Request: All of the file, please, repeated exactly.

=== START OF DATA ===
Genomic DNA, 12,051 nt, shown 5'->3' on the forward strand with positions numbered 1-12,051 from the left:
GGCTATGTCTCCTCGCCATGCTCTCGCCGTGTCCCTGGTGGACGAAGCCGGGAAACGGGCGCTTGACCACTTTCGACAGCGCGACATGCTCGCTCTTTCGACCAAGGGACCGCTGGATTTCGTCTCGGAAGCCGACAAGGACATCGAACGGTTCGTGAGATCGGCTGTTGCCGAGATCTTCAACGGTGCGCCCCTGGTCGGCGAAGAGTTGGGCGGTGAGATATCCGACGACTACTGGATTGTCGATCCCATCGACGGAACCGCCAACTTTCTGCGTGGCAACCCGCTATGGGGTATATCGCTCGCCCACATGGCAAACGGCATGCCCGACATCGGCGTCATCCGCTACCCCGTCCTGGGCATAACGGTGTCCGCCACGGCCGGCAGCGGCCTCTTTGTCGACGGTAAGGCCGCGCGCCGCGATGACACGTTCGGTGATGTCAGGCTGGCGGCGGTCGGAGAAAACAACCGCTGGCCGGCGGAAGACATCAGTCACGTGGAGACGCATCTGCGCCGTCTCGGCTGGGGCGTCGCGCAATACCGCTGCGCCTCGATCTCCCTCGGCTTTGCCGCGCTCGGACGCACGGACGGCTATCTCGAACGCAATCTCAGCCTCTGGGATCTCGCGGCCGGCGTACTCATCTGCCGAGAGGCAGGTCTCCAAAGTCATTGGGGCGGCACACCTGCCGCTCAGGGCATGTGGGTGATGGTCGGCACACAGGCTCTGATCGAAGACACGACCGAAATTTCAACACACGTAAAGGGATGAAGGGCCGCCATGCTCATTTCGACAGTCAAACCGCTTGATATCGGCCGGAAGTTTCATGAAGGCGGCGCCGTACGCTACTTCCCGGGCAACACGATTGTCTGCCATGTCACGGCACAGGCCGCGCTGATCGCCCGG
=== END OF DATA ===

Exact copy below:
Genomic DNA, 12,051 nt, shown 5'->3' on the forward strand with positions numbered 1-12,051 from the left:
GGCTATGTCTCCTCGCCATGCTCTCGCCGTGTCCCTGGTGGACGAAGCCGGGAAACGGGCGCTTGACCACTTTCGACAGCGCGACATGCTCGCTCTTTCGACCAAGGGACCGCTGGATTTCGTCTCGGAAGCCGACAAGGACATCGAACGGTTCGTGAGATCGGCTGTTGCCGAGATCTTCAACGGTGCGCCCCTGGTCGGCGAAGAGTTGGGCGGTGAGATATCCGACGACTACTGGATTGTCGATCCCATCGACGGAACCGCCAACTTTCTGCGTGGCAACCCGCTATGGGGTATATCGCTCGCCCACATGGCAAACGGCATGCCCGACATCGGCGTCATCCGCTACCCCGTCCTGGGCATAACGGTGTCCGCCACGGCCGGCAGCGGCCTCTTTGTCGACGGTAAGGCCGCGCGCCGCGATGACACGTTCGGTGATGTCAGGCTGGCGGCGGTCGGAGAAAACAACCGCTGGCCGGCGGAAGACATCAGTCACGTGGAGACGCATCTGCGCCGTCTCGGCTGGGGCGTCGCGCAATACCGCTGCGCCTCGATCTCCCTCGGCTTTGCCGCGCTCGGACGCACGGACGGCTATCTCGAACGCAATCTCAGCCTCTGGGATCTCGCGGCCGGCGTACTCATCTGCCGAGAGGCAGGTCTCCAAAGTCATTGGGGCGGCACACCTGCCGCTCAGGGCATGTGGGTGATGGTCGGCACACAGGCTCTGATCGAAGACACGACCGAAATTTCAACACACGTAAAGGGATGAAGGGCCGCCATGCTCATTTCGACAGTCAAACCGCTTGATATCGGCCGGAAGTTTCATGAAGGCGGCGCCGTACGCTACTTCCCGGGCAACACGATTGTCTGCCATGTCACGGCACAGGCCGCGCTGATCGCCCGG